MMPI-3, WAIS-V, WISC-VI and Test Security
Want a psych test? Just Google It.
I’m going to go on a bit of an amusing rant related to the upcoming third edition of the Minnesota Multiphasic Personality Inventory (MMPI-3) at the start of this post and then essentially change the topic to test security; please try to stay with me. I promise I won’t mention eBay. In relation to the MMPI-3 you may have read a recent blog post that I wrote “The release date for the MMPI-3 is expected to be in Fall 2020: A new MMPI by any other name wouldn’t smell as sweet, right?” If not feel free to do that, it won’t take long. In the post I mentioned controversy related to the future direction(s) of the MMPI-2 (vs MMPI-2-RF) and noted that MMPI-2-RF co-author Yossef Ben-Porath was involved in MMPI-3. Perhaps, as it would appear, the MMPI-3 will not be a natural extension of the popular MMPI-2. Anyway, my current amusement is semi-related to that past MMPI-3 post. I received an MMPI-3 marketing email today (2/13/2020) that I couldn’t help but laugh at. It noted “MMPI-3 is available this fall — be one of the first to receive training!” and was promoting the “MMPI® Workshops & 55th Annual Symposium” June 17–20, 2020 at the Renaissance Minneapolis Hotel, The Depot in Minneapolis, MN. I might go; it sounds interesting. However, here is the funny part: it included a header image of a person giving a talk and the file name of the header image was “hero.png” (I shoot you not). I suppose the criticism and mockery that probably deserves can only best be applied if I exercise fair use in relation to copyrights and give you two images of the “hero,” Yossef Ben-Porath. It is important because hero worship has no place in science. It is particularly relevant when that hero may become the primary person educating professionals on the merits of the test when he of course likely has conflicts of interest and will presumably stand to gain royalties on the test. So, yes the hero is a scientist but also remember that the hero is also a salesman. Scientist Heroes who are also salesmen (ex: an official representative of the test publisher) deserve more scrutiny and skepticism in terms of what they say. Anyway– back to the cartoon– here is the pic from Kent State University:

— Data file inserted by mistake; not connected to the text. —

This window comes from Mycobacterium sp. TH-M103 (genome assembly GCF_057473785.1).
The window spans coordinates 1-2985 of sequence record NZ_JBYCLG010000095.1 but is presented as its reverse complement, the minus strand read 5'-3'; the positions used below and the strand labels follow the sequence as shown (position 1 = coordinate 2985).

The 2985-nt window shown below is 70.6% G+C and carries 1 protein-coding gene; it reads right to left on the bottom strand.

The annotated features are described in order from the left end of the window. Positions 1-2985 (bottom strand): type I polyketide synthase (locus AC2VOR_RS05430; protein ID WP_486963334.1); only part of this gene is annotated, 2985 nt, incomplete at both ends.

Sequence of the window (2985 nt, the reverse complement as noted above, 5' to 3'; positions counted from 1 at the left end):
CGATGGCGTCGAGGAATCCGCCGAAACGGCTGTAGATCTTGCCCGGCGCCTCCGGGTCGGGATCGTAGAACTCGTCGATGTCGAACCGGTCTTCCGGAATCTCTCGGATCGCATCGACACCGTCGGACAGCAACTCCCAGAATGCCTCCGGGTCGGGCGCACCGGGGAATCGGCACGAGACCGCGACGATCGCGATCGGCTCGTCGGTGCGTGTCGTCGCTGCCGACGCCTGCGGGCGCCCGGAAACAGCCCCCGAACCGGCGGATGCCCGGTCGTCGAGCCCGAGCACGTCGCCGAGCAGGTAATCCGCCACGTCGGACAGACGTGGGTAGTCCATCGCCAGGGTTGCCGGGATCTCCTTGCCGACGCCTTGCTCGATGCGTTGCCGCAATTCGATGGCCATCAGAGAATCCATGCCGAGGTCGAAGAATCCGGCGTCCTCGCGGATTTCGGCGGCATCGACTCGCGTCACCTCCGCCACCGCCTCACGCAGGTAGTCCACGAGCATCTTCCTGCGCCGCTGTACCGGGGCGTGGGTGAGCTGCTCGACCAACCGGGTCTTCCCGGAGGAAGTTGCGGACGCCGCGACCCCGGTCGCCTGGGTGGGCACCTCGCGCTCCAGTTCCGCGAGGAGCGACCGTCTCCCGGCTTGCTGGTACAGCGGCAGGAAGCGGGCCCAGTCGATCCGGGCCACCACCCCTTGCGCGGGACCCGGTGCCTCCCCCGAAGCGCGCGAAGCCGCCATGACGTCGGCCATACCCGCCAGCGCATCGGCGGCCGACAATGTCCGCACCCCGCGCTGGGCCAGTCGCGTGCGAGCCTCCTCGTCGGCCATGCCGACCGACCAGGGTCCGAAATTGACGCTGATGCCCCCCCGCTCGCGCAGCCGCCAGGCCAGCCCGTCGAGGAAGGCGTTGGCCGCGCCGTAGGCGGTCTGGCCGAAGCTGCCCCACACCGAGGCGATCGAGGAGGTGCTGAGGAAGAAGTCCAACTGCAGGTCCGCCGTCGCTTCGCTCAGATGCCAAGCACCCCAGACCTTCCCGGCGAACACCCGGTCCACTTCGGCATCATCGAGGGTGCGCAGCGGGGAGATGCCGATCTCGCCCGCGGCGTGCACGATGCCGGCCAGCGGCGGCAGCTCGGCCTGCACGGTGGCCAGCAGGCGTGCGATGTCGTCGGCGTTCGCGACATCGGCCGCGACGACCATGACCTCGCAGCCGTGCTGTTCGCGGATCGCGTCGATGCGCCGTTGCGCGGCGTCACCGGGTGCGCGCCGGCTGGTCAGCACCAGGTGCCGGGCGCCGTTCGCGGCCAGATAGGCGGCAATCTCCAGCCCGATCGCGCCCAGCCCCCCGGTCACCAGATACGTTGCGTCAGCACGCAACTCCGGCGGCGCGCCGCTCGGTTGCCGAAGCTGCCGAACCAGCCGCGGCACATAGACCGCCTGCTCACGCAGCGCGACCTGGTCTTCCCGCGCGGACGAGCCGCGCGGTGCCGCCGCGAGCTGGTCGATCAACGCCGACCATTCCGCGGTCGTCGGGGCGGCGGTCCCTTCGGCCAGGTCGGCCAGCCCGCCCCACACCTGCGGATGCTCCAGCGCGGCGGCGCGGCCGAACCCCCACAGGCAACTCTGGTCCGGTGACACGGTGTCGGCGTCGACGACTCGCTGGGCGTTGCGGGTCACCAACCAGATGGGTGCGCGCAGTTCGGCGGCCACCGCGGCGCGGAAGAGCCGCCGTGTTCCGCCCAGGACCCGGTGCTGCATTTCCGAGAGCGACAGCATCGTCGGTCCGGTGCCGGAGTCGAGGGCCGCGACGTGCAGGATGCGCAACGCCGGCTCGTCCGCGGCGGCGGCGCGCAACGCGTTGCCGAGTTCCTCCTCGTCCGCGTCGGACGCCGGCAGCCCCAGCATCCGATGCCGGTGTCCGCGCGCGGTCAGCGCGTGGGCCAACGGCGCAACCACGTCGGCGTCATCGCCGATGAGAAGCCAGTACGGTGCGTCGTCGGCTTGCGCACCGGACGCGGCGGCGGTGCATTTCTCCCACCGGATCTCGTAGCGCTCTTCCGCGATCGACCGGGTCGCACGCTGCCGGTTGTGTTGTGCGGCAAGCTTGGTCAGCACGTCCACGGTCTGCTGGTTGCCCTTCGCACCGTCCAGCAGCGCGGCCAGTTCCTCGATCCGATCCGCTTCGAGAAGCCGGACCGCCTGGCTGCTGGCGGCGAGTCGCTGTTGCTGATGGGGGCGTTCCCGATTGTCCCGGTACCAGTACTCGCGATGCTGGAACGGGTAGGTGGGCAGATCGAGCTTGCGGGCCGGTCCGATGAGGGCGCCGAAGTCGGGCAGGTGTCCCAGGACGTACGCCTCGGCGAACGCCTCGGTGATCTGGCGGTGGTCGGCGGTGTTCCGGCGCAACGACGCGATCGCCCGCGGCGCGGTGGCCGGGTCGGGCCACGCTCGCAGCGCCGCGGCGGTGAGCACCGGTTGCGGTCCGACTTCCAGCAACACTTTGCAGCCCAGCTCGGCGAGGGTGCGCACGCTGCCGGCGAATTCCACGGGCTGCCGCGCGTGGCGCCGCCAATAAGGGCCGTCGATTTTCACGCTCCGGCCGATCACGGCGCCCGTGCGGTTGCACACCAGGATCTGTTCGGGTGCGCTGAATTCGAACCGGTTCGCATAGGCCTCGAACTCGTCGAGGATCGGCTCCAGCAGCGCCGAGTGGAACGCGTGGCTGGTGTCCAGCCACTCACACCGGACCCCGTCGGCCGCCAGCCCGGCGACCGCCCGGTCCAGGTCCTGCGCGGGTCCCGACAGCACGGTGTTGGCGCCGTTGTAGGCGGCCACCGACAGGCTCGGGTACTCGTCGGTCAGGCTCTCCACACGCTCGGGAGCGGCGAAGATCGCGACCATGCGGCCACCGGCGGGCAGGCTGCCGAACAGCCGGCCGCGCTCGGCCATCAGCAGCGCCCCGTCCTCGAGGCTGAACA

And here is the “hero.png” cartoonish speaker from the MMPI-3 advertising email which, notably, was not labeled as Dr. Ben-Porath but… come, on, really?
I know the subtitle of this post is “Want a psych test? Just Google It” and I will get off this tangent soon and write about test security, but first we can also use Google to get a picture of the state of the MMPI-2 and MMPI-2-RF lately. Here is a Google Trends graph comparing search interest in the MMPI-2 with the MMPI-2-RF:
–there is an embedded graph here; if you can’t see it try a different browser or to replicate it just go to Trends.Google.com; enter in MMPI-2, then click + Compare and add MMPI-2-RF, then click where it says past 12 months and change it to 2004 to present–
Search interest in the MMPI-2 (the blue line) has been steadily declining since 2004 and search interest in the MMPI-2-RF (the red line) appears to have never even existed relative to the MMPI-2. It is almost as if the double-flat-line “insert marketing spiel here” call out speaking balloon in the “hero.png” cartoon image above was like the near flat-line of the MMPI-2-RF google trend compared to the MMPI-2. So, I’m going to go ahead and assume that some fiscally-motivated sales decisions have to be made whether or not we’re talking about who wins the scientific arguments related to MMPI-2 vs MMPI-2-RF. Regardless, I’m not going to try and predict how the MMPI-3 will be received by the girthy bulk of our aging psychology workforce.
As a reminder, this is my blog and therefore I can heap scientific criticism or just criticism in general so yes, I’m going to go to some anecdotal evidence. Please be warned. I find that the Google Trends starting in 2004 is interesting. I was licensed as a psychologist just the year before in 2003; I started consulting on Social Security disability claims (among other things) the following year in 2004. I read thousands of pages of mental health records in a day in my job reviewing Social Security disability claims yet I rarely ever see that a personality test has been given (let alone the 567 question MMPI-2 or somewhat shorter MMPI-2-RF). When I started working on Social Security disability claims we could actually order MMPI-2’s for our CE exams (though we rarely did); now it is against SSA’s policy to order the MMPI-2 or similar tests (SSA won’t purchase personality tests or symptom validity tests). I do see personality tests still being given in forensic settings where reimbursement is higher and referral sources continue to ask for them (many referral sources like symptom validity tests in particular- a tangent I will avoid for this post). They may be given by VA employees for a disability-related C&P but they’re generally not given by third party contractors (ex: QTC, VES, LHI) doing VA disability exams for the VA outside of the VA.